Our motives, however, having been misinterpreted, our moderation treated as timidity, and our openly avowed conviction as malevolent whisperings, it becomes imperative on us to take immediate measures for the elucidation of the whole truth. We, therefore, utterly disclaiming any indentity with The Satirist newspaper, in which a statement appeared that was totally incorrect, and over whose defence, under any circumstances, we could have no controul, now distinctly charge your Lordship with cheating at cards at Graham's Club and elsewhere, and undertake to prove our assertions by evidence before a committee of gentlemen of unblemished honour and reputation. To this investigation we now invite your Lordship, and in proposing this tribunal as the most fit to pass judgment on such an affair, we are sanctioned by the opinion of society at large, and of at least a large portion of your Lordship's own friends.

"H. Bentinck. J. Cumming. "
B. Greville George Payne."

"Gentlemen. (copy.) " Park place, Dec. 3. I received this morning the letter you addressed to me, announcing the association you have formed to accuse me of cheating at cards. Your charges I am ready to meet, but it is rather too much to expect that I should submit to your dictation as to the tribunal that is to adjudicate between us. Your industry in defamation has given such extreme publicity to the affair, that it is impossible for me now to resort to any investigation of a private nature, such as you appear disposed to prefer. An appeal to a Court of Justice, where evidence is taken upon oath, and published to the world, is the only proceeding that could be either satisfactory or effectual as matters now stand, I shall neither be deterred by your reasonings, nor intimidated by your numbers, from the course I have been advised to pursue. That course is, to prosecute The Satirist in such a form as to give all those who have any charges to make an opportunity of bringing them forward ; and I hereby invite you all four, formally, whether in your joint or individual capacity, to avail yourselves of that occasion. It may not accord with your wishes to appear before the public in support of The Satirist, but I beg to remind you that the libel in that paper originated solely and entirely in the stories which you circulated yourselves immediately after my departure for the Continent. Till that period, the 14th of August, not a syllable of accusation was breathed, and then the storm burst forth, so that your boasted forbearance seems to have consisted in maintaining silence till my back was turned. I have nothing, further at present to state than that your charges are false, and that I repel them with scorn, indignation, and defiance, "I am your obedient servant, De Ros; "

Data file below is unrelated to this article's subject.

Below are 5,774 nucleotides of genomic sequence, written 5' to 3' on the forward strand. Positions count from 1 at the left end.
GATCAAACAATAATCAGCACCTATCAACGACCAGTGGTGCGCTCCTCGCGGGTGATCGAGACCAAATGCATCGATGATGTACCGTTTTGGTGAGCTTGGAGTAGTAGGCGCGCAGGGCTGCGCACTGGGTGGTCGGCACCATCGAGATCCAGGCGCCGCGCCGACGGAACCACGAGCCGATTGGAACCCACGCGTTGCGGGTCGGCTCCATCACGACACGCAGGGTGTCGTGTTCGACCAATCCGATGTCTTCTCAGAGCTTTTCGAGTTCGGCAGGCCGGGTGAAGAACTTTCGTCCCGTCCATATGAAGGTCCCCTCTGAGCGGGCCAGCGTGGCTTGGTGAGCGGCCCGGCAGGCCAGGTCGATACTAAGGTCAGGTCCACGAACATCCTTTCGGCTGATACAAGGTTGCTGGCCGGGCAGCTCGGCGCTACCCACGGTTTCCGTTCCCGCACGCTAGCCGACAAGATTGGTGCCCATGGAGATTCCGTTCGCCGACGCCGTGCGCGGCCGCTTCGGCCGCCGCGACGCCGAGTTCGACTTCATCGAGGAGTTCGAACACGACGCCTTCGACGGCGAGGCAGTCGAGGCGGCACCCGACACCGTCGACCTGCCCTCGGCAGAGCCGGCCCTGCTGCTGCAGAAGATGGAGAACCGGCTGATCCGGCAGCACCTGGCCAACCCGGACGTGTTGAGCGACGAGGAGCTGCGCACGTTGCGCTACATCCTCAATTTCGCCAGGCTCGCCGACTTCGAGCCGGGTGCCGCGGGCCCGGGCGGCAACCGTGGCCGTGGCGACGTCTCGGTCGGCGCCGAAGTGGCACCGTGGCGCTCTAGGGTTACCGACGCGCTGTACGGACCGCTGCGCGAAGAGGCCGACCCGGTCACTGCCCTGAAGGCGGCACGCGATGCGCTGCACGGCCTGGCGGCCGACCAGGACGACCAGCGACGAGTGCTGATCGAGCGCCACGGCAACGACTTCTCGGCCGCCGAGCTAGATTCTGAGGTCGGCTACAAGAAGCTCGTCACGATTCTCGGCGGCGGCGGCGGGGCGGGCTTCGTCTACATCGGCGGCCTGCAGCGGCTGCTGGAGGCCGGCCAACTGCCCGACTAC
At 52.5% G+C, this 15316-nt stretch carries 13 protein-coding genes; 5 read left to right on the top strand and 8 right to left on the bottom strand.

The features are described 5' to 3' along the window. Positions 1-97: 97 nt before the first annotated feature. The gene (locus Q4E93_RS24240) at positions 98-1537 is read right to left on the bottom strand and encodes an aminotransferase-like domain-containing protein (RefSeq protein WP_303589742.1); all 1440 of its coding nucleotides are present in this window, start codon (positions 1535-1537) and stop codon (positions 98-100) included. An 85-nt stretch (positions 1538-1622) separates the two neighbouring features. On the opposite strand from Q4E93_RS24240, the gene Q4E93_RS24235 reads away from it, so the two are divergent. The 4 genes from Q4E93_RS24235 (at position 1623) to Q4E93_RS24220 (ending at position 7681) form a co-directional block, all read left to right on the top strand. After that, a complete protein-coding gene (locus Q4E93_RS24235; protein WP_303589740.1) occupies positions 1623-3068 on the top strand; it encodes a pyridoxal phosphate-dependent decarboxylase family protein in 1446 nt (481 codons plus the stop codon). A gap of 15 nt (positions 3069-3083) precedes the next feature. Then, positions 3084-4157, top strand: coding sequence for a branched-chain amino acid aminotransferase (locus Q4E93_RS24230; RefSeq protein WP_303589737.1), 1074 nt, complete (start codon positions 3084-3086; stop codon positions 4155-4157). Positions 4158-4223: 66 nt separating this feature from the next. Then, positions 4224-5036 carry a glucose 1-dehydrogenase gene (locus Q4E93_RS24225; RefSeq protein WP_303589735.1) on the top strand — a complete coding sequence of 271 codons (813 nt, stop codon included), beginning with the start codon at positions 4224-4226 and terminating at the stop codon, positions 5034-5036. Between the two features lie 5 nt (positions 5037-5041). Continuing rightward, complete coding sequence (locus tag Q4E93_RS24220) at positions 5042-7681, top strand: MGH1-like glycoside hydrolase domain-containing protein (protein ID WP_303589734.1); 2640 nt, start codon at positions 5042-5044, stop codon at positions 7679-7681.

Messrs. Payne, B. Greville, Cumming, and Lord H. Bentinck."

" My Lord. (copy.) White's Dec. 8.